MISSOULA - The wildlife we see around today can help scientists learn what prehistoric animals may have done.
This edition of A Wilder View looks at why looking at the claws of our wildlife is helping determine the past.
Pretty much every animal you see has claws or nails and wildlife use these as tools to greatly help out their day-to-day life. Claws are important for understanding wildlife’s behavior because it’s a part of their body that directly interacts with their habitat.
Cheetahs use their claws like cleats to gain traction when sprinting after an animal. Some marsupials have claws only used as an undeveloped embryo to climb into their mother’s pouch that are later shed and new ones are grown to help with hopping or digging.
These amazing abilities of claws start with just two different parts.
"One is the core which is the bony part, and the other is the keratin sheath, and then so together they form the whole claw structure,” explained UC-Davis lecturer Dr. Tracy Thompson.
Keratin is the same thing fingernails, hair and feathers are made out of.
Thomson focused his PH.D. research on functional morphology, the study of the shape of structures to determine or understand their function.
"I think of it kind of like tools. If you go into a tool closet you got your shovels, picks, and screwdrivers, and all of these tools and you can kind of guess or infer what each of those tools is used for from their shape. "
What Thompson did for his dissertation was create a method so we can look at claws and accurately describe what they are used for. Since we can’t witness prehistoric animals’ behavior, he must assess how modern animals use their claws and infer what they used them for.
"It allows us to then have a framework in which to infer or understand fossil organisms which we can’t observe any more,” Thompson said.
His research allows them to correctly classify known animals by 95%.
"Which means that we can take a fossil organism now and insert them into that analysis and have a 95% confidence that we are correctly interpreting what that fossil organism is doing,” noted Thompson.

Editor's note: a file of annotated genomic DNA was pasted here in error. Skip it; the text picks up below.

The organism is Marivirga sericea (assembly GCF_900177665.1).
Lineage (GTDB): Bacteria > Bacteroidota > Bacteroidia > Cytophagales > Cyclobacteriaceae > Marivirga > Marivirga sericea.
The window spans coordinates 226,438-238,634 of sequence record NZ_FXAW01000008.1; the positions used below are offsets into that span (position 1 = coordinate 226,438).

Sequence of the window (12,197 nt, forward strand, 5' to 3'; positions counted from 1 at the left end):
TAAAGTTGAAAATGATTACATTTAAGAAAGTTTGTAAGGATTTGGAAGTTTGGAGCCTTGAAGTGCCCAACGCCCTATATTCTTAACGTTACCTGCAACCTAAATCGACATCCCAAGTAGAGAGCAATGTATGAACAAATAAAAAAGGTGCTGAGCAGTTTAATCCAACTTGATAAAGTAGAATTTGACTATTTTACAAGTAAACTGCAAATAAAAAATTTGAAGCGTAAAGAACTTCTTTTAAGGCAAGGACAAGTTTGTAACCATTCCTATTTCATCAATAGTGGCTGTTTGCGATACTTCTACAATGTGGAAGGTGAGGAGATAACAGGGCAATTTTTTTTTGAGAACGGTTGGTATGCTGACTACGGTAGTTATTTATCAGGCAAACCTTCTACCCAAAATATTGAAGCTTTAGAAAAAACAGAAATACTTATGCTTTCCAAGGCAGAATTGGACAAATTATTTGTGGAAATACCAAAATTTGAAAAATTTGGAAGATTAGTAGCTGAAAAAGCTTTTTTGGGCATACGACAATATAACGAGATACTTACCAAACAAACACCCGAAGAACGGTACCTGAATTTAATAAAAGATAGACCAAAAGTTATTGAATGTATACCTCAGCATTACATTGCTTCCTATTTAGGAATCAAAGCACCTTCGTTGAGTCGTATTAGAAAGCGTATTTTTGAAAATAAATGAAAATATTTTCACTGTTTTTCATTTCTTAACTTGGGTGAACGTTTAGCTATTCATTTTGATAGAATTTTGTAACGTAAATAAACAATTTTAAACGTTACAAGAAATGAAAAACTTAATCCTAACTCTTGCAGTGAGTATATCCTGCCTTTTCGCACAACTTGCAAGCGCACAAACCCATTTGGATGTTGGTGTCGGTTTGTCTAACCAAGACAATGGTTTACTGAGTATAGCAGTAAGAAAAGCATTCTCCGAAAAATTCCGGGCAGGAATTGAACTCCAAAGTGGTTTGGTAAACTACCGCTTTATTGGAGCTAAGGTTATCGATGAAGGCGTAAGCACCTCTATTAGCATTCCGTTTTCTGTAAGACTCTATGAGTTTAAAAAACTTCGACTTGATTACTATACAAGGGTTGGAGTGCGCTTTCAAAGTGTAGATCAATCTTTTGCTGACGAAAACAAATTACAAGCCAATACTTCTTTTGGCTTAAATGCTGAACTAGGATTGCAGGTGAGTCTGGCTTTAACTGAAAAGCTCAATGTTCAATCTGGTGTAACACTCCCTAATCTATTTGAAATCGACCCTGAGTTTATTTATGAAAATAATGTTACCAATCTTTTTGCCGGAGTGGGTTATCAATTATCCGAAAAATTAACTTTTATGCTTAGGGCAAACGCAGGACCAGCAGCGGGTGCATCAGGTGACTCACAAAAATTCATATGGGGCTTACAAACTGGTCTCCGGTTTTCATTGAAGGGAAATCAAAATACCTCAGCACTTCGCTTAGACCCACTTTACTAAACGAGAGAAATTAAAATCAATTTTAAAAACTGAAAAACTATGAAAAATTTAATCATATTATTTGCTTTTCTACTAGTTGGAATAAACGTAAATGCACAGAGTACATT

This research can be quite tricky. In modern animals, we can see the claw sheath easily, that part that goes over the bone. But fossils usually don’t have the sheath and just the bone, which means Thomson must carefully piece together what a sheath would be like on a fossilized bone.
"And so, trying to take this structure and use it to interpret what this is doing. That’s apples to oranges,” Thompson said. “The claw with a sheath might look or appear very different than a claw without the sheath."
Thomson also had to tackle another critical issue in the biological realm. That being researchers often put wildlife in some sort of category based on where they live or what they do in their environment.
"They would classify organisms as eating other things, living in trees or running on the ground,” Thompson said.
But Thompson says these categories are not functions, it's really a lifestyle, "a cat and a hawk are both predatory, but they catch their prey in very different ways when it comes to the claw usage."
A bird of prey that catches — let’s say a rabbit — wraps its whole foot and claws around the rabbit to grasp it in a similar fashion of a bird grabbing a branch.
"So instead of a tree bird and a predatory bird those should be the same category because the claws are being used in the exact same way to grip a branch or to grip a rabbit,” Thompson explained. “Although there is mostly overlap between mammals and birds."
Thomson found there is more variability in claw usage for birds and the main reason is because they can fly.
"Because the birds are specializing the hind limb claws because they can fly they can really hone in on a very specific very targeted shape to do a very specific thing. Whereas mammals, they, need to run and climb or have to run and catch prey."
Thomson had to reinvent the way scientists categorize species based on their claw function to get this to work. It was all done with a specific goal in mind.
"My goal all along was really to provide a foundation for people to use and apply to fossils,” Thompson said. “I’m a paleontologist at heart and I want to be able to understand what past organisms are doing."
Thomson researched this for years and hopes future researchers will build upon this using it as a foundation.
"That for me is really valuable. Being able to take something and contribute it to the body of knowledge, for humanity, that could be of use,” Thompson concluded.
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